The results of the district’s model for acceleration and enrichment have been recognized throughout Maryland and the nation.

Kay Williams

Director

Division of Accelerated and Enriched Instruction

Montgomery County Public Schools

Rockville, Md.

A version of this article appeared in the September 16, 2009 edition of Education Week as Cited District Does Have Options for ‘Acceleration’

Events

This content is provided by our sponsor. It is not written by and does not necessarily reflect the views of Education Week's editorial staff.
Sponsor
Reading & Literacy Webinar
Your Questions on the Science of Reading, Answered
Dive into the Science of Reading with K-12 leaders. Discover strategies, policy insights, and more in our webinar.
Content provided by Otus
Mathematics Live Online Discussion A Seat at the Table: Breaking the Cycle: How Districts are Turning around Dismal Math Scores
Math myth: Students just aren't good at it? Join us & learn how districts are boosting math scores.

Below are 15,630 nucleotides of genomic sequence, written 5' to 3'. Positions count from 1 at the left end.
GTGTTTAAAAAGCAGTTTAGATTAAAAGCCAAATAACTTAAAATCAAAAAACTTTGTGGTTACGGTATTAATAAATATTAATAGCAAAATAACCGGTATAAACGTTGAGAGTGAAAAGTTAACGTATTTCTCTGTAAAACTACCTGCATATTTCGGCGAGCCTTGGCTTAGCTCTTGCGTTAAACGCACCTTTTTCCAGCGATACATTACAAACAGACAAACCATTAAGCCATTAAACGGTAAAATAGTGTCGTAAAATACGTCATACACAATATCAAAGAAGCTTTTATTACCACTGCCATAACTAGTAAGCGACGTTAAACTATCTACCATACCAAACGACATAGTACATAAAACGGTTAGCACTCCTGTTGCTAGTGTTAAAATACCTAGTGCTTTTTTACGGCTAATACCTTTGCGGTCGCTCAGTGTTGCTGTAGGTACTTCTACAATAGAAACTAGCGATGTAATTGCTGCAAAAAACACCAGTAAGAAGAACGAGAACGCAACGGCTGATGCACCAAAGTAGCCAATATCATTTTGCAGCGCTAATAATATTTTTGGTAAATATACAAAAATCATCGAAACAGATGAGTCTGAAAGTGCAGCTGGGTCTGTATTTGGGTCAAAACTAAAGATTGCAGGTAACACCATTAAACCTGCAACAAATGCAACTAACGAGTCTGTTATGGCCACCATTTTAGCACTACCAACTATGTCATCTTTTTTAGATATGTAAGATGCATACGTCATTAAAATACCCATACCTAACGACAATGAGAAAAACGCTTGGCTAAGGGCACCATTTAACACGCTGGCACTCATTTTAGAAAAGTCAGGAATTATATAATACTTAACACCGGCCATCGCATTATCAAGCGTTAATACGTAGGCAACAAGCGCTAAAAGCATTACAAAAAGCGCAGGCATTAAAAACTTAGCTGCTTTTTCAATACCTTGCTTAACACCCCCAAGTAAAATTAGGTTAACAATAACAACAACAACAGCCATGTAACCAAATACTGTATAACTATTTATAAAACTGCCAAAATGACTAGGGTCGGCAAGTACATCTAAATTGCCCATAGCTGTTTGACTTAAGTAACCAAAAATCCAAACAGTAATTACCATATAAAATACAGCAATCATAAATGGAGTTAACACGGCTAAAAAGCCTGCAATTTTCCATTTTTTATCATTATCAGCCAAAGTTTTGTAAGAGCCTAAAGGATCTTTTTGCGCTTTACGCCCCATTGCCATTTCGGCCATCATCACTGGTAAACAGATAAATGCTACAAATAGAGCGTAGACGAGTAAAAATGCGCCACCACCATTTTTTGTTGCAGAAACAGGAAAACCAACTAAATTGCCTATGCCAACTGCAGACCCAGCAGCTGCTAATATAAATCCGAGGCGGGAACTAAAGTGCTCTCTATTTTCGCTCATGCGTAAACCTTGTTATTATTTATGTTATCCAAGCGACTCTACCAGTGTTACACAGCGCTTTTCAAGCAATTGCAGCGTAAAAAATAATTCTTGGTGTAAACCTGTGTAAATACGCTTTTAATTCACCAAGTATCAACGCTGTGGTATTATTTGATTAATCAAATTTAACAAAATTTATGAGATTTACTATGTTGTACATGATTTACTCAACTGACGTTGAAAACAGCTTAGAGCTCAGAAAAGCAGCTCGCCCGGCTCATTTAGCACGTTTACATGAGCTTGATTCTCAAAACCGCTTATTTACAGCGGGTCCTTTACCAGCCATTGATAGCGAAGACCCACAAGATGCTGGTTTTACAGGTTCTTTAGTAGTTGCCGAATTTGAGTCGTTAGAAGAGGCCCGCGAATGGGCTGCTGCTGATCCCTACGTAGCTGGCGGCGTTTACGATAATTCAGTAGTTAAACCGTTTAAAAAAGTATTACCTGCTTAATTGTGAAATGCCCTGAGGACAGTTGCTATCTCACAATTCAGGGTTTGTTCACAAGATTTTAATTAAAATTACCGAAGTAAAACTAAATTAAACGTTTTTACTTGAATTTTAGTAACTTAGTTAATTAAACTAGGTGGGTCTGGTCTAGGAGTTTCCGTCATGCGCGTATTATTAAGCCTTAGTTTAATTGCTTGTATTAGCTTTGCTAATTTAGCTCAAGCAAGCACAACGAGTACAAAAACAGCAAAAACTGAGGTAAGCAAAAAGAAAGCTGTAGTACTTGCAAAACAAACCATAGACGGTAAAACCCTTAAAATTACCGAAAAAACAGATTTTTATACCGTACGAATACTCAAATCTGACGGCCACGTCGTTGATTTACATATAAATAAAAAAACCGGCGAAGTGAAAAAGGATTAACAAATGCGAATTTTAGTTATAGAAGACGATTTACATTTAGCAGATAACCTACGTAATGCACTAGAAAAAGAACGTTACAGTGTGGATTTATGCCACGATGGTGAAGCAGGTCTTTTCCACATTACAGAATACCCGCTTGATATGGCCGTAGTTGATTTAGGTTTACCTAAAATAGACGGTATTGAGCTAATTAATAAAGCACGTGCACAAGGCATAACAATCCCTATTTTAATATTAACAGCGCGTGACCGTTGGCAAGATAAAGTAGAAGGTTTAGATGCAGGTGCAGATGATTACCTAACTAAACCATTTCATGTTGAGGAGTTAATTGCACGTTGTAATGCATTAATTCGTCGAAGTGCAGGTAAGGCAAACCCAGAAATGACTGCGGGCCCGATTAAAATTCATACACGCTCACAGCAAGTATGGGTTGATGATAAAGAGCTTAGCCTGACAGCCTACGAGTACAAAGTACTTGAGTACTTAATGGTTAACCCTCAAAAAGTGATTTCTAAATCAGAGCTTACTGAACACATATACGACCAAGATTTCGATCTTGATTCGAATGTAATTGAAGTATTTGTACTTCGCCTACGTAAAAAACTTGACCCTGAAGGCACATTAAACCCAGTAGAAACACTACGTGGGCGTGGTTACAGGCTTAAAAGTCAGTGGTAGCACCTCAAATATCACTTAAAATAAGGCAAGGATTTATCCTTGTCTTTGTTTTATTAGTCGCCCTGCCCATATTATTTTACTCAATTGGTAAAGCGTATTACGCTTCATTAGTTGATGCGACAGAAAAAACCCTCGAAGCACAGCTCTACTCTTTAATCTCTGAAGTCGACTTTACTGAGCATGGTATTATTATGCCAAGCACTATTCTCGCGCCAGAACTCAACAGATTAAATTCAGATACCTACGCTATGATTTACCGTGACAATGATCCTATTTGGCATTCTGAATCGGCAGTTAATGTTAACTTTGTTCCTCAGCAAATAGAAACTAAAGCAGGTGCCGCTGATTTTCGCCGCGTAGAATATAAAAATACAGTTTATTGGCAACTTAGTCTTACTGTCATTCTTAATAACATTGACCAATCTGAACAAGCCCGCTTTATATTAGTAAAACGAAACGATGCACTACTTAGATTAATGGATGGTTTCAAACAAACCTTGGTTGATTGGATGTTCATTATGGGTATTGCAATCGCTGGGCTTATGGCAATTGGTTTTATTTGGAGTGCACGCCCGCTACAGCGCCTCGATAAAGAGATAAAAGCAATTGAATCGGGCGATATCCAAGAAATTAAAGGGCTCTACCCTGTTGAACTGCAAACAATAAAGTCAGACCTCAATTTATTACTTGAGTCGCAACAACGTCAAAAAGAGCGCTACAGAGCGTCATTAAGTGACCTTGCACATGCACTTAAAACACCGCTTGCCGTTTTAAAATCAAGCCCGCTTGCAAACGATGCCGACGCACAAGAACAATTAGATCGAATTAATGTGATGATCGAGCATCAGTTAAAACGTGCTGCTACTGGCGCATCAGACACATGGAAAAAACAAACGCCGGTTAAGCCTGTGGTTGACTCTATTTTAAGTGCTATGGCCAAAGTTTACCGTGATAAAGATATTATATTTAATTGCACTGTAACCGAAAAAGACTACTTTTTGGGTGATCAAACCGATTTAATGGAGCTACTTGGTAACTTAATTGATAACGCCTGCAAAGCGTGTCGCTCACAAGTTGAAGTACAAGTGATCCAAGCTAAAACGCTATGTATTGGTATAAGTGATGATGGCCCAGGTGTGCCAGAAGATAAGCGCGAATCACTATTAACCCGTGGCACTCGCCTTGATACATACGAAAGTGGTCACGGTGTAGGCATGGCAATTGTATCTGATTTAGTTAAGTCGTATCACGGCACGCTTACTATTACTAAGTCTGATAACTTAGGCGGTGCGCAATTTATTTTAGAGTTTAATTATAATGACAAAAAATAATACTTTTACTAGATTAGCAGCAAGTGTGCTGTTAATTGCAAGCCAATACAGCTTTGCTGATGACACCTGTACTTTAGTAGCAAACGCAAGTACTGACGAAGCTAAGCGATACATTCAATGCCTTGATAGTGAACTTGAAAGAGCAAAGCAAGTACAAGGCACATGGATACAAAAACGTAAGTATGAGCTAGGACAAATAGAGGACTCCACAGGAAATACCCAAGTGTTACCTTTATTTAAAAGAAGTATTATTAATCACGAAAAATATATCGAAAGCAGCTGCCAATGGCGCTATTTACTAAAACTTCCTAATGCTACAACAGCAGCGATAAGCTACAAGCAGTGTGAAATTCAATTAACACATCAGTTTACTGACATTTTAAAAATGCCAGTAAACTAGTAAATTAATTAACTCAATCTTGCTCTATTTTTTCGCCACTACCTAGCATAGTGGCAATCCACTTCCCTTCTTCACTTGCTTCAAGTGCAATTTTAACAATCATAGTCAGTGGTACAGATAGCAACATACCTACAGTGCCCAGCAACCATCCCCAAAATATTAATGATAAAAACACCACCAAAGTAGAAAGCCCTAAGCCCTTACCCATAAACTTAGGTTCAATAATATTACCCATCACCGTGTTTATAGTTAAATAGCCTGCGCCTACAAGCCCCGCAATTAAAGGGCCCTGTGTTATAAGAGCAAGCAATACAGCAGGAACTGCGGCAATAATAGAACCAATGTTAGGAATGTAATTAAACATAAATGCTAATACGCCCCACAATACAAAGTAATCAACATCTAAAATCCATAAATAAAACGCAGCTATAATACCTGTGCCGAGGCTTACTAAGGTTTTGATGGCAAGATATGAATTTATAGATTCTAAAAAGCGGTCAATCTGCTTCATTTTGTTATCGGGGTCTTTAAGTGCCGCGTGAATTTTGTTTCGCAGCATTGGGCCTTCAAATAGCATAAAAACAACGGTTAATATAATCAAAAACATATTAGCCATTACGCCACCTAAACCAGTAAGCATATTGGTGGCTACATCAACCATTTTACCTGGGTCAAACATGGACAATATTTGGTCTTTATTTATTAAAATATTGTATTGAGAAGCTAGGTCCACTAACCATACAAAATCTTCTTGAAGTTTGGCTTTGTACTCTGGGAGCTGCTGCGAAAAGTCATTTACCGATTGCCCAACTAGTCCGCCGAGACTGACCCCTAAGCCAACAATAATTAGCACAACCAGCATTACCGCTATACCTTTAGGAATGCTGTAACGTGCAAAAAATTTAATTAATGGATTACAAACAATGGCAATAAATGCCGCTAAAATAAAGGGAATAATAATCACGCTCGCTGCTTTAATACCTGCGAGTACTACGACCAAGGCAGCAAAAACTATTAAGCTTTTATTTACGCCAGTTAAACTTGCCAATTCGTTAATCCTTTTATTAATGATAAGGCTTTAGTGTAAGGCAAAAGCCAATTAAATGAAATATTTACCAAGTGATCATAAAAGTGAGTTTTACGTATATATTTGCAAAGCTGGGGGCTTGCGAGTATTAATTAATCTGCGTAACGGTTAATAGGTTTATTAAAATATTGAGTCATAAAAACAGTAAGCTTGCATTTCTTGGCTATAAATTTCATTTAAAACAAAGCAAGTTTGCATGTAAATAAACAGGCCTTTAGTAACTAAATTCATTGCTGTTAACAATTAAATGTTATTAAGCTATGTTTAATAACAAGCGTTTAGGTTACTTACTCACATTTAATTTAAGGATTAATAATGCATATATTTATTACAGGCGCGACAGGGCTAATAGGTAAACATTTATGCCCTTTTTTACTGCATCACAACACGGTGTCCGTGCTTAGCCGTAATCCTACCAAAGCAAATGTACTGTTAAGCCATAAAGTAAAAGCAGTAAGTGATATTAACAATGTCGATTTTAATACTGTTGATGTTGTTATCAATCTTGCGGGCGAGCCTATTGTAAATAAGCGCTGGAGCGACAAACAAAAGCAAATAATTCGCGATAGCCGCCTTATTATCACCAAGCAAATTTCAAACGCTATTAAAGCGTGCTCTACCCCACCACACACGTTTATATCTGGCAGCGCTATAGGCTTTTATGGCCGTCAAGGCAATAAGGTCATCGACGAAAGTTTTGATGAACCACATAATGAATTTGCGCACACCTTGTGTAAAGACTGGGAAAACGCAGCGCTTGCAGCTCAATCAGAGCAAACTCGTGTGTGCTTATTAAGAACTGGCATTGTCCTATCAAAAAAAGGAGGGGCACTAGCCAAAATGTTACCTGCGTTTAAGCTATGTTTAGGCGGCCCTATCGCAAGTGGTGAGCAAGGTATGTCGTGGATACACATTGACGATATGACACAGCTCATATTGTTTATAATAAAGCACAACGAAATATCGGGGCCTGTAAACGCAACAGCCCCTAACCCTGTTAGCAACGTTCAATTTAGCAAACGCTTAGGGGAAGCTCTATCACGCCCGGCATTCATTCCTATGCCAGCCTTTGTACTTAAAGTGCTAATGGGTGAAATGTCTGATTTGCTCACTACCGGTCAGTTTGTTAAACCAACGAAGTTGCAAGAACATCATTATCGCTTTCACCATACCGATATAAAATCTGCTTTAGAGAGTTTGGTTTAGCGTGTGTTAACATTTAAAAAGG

This content is provided by our sponsor. It is not written by and does not necessarily reflect the views of Education Week's editorial staff.
Sponsor
Student Achievement Webinar
How To Tackle The Biggest Hurdles To Effective Tutoring
Learn how districts overcome the three biggest challenges to implementing high-impact tutoring with fidelity: time, talent, and funding.
Content provided by Saga Education

EdWeek Top School Jobs

Teacher Jobs
Search over ten thousand teaching jobs nationwide — elementary, middle, high school and more.
View Jobs
Principal Jobs
Find hundreds of jobs for principals, assistant principals, and other school leadership roles.
View Jobs
Administrator Jobs
Over a thousand district-level jobs: superintendents, directors, more.
View Jobs
Support Staff Jobs
Search thousands of jobs, from paraprofessionals to counselors and more.
View Jobs

Read Next

Curriculum Video VIDEO: What AP African American Studies Looks Like in Practice